10 Long Road Trips

Deserted long roadAh, the great American road trip.  Lots of fun has been poked at them but I have to confess that I love them.  My wife and I have been doing them all our lives, even when we were young and money was very tight.  Anything can happen and does but that makes for great stories years later.

So, let’s throw out some ideas to get you thinking…

Cross Country and Back

Just pull out an atlas (you have your Rand McNally atlas, right?) and pick a spot you always wanted to visit.  That can mean all the way across the country or just a few hundred miles.  Then start researching and planning and just go!


Did you know that you can drive to Alaska and that people do it every day?  This is one I definitely haven’t tried yet but may someday.  You need a good vehicle and you’ll put an insane number of miles on it but you’ll be talking about it forever.

Pacific Northwest

The Pacific Northwest is another destination I haven’t tried yet but can’t wait to try.  The area is beautiful with incredible national parks and scenery.  And the whole world wants to move to Portland and I want to see why for myself!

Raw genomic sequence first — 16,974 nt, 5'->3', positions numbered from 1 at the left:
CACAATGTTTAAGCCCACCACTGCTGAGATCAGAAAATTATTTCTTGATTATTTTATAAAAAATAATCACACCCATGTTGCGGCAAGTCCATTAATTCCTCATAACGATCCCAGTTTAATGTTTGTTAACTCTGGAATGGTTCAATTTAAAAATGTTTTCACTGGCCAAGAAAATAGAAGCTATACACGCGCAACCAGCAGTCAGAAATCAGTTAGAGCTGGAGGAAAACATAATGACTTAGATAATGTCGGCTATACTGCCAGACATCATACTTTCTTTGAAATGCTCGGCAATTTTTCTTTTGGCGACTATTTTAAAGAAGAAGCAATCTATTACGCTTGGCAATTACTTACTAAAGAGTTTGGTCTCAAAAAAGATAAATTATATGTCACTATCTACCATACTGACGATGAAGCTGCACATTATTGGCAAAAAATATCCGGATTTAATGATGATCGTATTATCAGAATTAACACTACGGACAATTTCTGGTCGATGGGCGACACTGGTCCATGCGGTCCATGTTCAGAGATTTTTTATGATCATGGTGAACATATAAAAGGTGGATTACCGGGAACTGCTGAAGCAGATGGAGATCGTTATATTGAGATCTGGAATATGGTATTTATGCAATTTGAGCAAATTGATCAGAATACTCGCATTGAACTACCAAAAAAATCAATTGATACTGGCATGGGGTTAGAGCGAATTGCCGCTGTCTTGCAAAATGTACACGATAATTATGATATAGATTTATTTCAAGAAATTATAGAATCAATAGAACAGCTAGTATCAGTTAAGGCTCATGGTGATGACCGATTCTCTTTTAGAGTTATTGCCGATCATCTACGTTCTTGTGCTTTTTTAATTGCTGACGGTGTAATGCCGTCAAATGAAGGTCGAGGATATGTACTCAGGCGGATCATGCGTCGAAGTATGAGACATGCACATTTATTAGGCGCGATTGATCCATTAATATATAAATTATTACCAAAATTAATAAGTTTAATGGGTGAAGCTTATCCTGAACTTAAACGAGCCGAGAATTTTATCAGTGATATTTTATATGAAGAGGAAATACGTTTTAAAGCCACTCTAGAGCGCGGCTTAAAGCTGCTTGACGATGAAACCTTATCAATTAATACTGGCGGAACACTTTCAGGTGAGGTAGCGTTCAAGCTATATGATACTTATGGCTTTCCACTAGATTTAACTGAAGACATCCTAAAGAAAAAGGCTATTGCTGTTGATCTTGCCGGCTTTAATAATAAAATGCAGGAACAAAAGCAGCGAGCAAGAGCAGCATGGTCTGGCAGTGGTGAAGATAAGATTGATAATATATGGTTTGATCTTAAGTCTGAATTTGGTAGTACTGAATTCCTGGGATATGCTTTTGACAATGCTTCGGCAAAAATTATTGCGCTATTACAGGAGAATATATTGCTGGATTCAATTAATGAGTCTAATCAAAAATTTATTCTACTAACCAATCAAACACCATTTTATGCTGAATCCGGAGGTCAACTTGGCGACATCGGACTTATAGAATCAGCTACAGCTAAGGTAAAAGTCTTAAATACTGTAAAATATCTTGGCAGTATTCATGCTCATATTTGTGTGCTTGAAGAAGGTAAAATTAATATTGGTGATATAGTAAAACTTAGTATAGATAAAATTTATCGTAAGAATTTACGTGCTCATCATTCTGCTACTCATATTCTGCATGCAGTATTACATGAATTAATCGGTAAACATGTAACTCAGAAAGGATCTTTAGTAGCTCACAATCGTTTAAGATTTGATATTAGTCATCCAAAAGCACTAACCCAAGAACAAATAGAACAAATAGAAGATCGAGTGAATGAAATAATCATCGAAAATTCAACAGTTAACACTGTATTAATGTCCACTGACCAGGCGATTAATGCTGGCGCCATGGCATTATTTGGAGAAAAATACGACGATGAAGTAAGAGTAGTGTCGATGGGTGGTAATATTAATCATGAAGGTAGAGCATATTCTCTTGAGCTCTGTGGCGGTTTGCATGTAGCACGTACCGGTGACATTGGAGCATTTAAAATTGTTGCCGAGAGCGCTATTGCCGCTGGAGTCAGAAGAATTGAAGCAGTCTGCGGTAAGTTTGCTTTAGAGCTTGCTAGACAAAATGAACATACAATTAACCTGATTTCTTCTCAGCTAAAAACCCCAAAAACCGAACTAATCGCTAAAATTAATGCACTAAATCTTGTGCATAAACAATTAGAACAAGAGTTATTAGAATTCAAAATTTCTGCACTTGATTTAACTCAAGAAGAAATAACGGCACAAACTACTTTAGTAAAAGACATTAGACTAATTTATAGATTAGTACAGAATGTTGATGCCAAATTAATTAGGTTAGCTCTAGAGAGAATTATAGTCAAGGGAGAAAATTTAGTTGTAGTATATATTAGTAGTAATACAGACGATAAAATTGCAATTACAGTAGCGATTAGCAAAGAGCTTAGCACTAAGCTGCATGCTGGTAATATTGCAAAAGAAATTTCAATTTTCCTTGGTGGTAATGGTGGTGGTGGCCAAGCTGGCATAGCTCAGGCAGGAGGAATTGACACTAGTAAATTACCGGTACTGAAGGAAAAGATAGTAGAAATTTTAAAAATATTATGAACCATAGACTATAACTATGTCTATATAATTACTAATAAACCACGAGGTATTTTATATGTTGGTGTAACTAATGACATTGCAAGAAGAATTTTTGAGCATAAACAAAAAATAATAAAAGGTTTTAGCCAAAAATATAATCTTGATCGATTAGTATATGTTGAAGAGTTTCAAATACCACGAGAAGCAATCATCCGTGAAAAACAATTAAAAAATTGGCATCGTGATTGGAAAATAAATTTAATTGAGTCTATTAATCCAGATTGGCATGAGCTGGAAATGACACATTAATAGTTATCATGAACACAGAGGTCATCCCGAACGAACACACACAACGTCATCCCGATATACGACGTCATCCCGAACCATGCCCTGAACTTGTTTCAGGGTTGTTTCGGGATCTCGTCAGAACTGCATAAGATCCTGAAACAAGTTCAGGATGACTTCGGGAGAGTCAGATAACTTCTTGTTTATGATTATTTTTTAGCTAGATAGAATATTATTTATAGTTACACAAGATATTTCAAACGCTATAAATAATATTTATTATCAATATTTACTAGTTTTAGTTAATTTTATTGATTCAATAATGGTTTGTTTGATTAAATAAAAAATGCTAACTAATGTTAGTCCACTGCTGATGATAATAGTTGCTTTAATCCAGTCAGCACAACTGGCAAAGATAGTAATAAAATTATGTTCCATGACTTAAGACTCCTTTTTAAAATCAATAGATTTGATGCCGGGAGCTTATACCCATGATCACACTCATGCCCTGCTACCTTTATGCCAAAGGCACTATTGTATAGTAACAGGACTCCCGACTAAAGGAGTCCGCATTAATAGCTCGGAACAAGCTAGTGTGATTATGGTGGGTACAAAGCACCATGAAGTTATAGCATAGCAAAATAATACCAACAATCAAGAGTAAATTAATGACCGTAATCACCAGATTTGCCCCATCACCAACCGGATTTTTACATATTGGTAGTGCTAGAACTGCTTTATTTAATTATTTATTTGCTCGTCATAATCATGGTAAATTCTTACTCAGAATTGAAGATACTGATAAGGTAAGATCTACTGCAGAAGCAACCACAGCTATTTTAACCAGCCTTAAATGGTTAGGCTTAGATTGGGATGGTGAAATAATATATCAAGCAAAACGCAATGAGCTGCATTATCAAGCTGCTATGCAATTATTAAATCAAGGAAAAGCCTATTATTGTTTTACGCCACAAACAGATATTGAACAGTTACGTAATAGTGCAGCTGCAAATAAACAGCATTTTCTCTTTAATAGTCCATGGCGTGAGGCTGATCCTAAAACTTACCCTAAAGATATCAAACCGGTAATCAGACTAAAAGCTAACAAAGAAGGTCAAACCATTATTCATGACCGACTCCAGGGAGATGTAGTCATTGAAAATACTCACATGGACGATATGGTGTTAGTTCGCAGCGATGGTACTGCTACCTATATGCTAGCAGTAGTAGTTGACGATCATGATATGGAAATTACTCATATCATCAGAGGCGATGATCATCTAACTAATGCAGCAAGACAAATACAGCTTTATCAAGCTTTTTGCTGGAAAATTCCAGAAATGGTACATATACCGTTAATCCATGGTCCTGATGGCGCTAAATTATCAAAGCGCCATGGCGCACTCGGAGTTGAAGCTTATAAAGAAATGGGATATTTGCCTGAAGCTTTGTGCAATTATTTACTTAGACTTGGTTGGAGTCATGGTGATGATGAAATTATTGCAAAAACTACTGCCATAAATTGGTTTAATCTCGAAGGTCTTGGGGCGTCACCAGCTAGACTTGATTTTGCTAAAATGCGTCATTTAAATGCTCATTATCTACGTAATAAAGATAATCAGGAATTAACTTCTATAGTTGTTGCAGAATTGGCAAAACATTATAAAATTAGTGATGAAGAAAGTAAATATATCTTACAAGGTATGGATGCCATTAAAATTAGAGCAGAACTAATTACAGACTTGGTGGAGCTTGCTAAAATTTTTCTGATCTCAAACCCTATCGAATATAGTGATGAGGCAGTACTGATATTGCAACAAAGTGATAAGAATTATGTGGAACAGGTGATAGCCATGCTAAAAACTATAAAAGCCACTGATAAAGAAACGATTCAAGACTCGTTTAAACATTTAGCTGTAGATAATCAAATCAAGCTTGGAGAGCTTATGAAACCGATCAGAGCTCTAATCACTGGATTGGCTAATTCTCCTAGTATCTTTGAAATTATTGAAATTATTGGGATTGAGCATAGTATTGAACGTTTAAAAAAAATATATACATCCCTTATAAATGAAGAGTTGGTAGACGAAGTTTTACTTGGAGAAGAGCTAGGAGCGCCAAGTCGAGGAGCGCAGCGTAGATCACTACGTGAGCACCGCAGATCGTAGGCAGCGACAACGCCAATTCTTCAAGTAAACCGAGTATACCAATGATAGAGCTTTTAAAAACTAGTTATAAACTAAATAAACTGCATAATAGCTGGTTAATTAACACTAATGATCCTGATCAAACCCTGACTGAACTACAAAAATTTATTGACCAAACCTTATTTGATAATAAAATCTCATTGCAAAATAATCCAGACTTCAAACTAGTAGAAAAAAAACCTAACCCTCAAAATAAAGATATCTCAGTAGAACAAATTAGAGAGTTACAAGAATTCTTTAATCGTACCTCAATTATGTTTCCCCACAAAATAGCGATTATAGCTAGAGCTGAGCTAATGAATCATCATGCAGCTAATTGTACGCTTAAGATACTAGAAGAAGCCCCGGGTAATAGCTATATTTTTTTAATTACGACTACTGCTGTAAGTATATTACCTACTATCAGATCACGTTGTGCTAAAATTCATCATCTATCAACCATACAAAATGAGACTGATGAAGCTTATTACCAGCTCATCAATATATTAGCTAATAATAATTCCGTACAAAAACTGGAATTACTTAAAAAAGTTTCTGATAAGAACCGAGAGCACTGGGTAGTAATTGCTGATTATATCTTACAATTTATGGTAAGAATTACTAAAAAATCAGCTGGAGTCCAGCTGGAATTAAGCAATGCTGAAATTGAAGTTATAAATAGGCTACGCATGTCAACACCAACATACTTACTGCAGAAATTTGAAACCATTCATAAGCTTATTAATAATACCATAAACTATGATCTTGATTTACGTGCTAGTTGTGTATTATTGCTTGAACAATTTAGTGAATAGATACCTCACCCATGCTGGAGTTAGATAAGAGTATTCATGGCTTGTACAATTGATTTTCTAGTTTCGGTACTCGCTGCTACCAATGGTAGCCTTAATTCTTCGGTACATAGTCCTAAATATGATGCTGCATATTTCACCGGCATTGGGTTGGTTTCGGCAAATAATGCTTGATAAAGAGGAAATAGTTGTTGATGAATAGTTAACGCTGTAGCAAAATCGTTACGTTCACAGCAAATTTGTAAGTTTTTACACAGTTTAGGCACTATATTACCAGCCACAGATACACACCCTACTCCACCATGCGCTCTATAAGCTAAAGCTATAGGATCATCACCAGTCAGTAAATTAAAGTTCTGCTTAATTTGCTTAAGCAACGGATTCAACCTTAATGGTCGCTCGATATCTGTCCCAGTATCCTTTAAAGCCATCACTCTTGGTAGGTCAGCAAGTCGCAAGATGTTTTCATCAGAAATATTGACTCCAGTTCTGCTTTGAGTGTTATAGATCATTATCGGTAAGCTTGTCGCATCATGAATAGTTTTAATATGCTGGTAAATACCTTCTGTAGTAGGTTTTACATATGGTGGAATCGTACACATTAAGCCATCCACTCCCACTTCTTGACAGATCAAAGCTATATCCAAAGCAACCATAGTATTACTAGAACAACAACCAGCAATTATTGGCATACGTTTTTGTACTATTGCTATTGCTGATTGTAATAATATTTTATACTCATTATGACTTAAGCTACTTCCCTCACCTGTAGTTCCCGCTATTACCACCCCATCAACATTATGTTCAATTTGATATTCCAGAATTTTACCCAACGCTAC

Florida Keys

Everybody raves about the Keys and it is supposed to be a great road trip.  Just watch out for hurricanes!

Up the west coast

This one is supposed to be incredible and you could do the whole thing or just a portion.  California really is like a whole country and the variety of possible stops and activities is endless

Giant Circle around outline of US

Anybody can drive across the country, right?  Well how about tracing the outline of the United States?  This is one for people with a lot of time obviously but I can picture a whole blog devoted to this adventure.

Yellowstone and surrounds

This is what people think of when they mention national parks.  The place really is unbelievable. Wildlife, incredible scenery, hot springs and geysers, there is something for everybody.  This one is somewhat crowded in prime season and takes a little planning for accommodations but it is worth the effort.  Having been there a few times my suggestion is to make a point to get 100 yards off the road.  The crowds disappear and you really begin to appreciate the park.


We love the Southwest.  Wide open spaces, more great scenery, nice people.  The climate varies greatly with the altitude.  Last year we left blistering heat near Tucson and climbed into the mountains a few hours later to a snowstorm.  To me the desert is beautiful, but the mountains can be green and lush.  Give it a try!